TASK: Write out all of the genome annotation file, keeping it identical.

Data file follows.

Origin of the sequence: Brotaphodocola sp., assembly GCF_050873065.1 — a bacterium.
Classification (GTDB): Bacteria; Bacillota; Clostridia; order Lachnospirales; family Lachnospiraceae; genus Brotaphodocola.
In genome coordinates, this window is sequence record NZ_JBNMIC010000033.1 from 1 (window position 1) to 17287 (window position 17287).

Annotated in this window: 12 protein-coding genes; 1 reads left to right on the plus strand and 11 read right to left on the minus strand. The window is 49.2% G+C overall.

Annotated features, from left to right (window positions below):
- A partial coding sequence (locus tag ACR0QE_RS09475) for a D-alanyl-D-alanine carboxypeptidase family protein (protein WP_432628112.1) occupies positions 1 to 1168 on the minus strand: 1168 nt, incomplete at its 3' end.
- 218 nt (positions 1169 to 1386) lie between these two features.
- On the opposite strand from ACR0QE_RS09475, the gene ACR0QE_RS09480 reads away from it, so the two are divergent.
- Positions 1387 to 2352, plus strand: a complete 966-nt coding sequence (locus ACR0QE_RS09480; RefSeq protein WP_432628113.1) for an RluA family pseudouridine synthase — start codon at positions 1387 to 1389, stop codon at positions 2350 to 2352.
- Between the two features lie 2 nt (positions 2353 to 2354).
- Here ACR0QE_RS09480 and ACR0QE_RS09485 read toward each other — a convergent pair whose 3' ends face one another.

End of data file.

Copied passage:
Origin of the sequence: Brotaphodocola sp., assembly GCF_050873065.1 — a bacterium.
Classification (GTDB): Bacteria; Bacillota; Clostridia; order Lachnospirales; family Lachnospiraceae; genus Brotaphodocola.
In genome coordinates, this window is sequence record NZ_JBNMIC010000033.1 from 1 (window position 1) to 17287 (window position 17287).

Annotated in this window: 12 protein-coding genes; 1 reads left to right on the plus strand and 11 read right to left on the minus strand. The window is 49.2% G+C overall.

Annotated features, from left to right (window positions below):
- A partial coding sequence (locus tag ACR0QE_RS09475) for a D-alanyl-D-alanine carboxypeptidase family protein (protein WP_432628112.1) occupies positions 1 to 1168 on the minus strand: 1168 nt, incomplete at its 3' end.
- 218 nt (positions 1169 to 1386) lie between these two features.
- On the opposite strand from ACR0QE_RS09475, the gene ACR0QE_RS09480 reads away from it, so the two are divergent.
- Positions 1387 to 2352, plus strand: a complete 966-nt coding sequence (locus ACR0QE_RS09480; RefSeq protein WP_432628113.1) for an RluA family pseudouridine synthase — start codon at positions 1387 to 1389, stop codon at positions 2350 to 2352.
- Between the two features lie 2 nt (positions 2353 to 2354).
- Here ACR0QE_RS09480 and ACR0QE_RS09485 read toward each other — a convergent pair whose 3' ends face one another.